“Speak to me,” she begged. “Give me some promise, some hope.”
He was absolutely speechless. A wave of reminiscence had carried him back into the study, face to face with an accuser. He read meaning in Julia’s words now, a meaning which at the time they had not possessed. It was true that he was being tempted. It was true that there was such a thing in the world as temptation, a live thing to the strong as well as to the weak.
“You could be great,” she murmured. “You could be a statesman of whom we should all be proud. In years to come, people would understand, they would know that you had chosen the nobler part. And then for yourself—”
“For myself,” he interrupted, “for myself—what?”
Her lips parted and closed again. She looked at him very steadily.
“Don’t you think,” she asked quietly, “that you are, more than most men, the builder of your own life, the master of your own fate, the conqueror—if, indeed, you desired to possess?”
She was gone, disappearing through a winding path amongst the bushes which he had never noticed. He heard the trailing of her skirts; the air around him was empty save for a breath of the perfume shaken from her gown, and the song of the bird. Then he heard her call to him.
“This way, Mr. Maraton—just a little to your left. The path leads right out on to the lawn.”
“Is it a maze?” he asked.
“A very ordinary one,” she called back gaily. “Follow me and I will lead you out.”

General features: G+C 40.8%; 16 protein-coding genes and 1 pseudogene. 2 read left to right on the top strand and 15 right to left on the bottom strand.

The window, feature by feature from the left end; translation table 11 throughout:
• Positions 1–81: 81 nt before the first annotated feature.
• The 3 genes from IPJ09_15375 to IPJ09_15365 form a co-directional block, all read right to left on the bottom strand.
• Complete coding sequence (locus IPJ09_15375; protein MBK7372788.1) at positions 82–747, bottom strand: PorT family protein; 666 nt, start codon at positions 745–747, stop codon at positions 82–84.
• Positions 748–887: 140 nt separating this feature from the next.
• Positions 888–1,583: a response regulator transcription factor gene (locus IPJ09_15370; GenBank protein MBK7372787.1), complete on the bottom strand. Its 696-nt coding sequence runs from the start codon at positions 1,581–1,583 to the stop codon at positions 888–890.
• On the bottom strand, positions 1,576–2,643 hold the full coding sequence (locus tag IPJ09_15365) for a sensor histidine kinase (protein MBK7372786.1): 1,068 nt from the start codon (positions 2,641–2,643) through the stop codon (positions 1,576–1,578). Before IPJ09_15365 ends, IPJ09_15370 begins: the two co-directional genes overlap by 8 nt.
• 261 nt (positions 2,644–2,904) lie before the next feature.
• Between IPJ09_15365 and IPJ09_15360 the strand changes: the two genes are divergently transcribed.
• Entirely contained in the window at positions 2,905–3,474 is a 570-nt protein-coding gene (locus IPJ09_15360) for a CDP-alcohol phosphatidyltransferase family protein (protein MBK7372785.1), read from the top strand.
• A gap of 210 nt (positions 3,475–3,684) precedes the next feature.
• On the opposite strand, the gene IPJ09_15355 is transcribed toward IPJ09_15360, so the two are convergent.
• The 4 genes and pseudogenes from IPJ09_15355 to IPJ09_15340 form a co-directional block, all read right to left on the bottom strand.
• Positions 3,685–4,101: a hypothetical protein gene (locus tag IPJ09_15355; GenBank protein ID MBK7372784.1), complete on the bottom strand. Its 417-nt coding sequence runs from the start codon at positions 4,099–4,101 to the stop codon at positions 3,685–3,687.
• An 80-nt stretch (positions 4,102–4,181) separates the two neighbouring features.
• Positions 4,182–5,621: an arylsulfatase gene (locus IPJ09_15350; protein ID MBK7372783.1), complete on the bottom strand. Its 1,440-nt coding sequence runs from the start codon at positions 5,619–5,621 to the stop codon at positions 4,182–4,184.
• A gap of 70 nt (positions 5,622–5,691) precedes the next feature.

Mr. Foley and Lord Armley were waiting together in the library—not the smaller apartment into which Julia had been shown, but a more spacious, almost a stately room in the front part of the house. Upon Maraton’s entrance, Lord Armley changed his position, sitting further back amongst the shadows in a low easy-chair. Maraton took his place so that he was between the two men. It was Lord Armley who asked the first question.
“Mr. Maraton,” he enquired, “are you an Englishman?”
“I think that I may call myself so,” Maraton replied, with a smile. “I was born in America, but my parents were English.”
“I asked,” Lord Armley continued, “whether you were an Englishman, for two reasons. One was—well, perhaps you might call it curiosity; the other because, if you are an Englishman, Mr. Foley and I are going to make a strong and I hope successful appeal to your patriotism.”
“I am afraid,” Maraton replied, “that you will be appealing to a sentiment of which I am ignorant.”
“Do you mean,” Mr. Foley asked, “that you have no impulse of affection for your own country?”
“For my country as she exists at present, none at all,” Maraton answered. “That is where I am afraid we shall find this conference so unsatisfactory. I am not subject to any of the ordinary convictions of life.”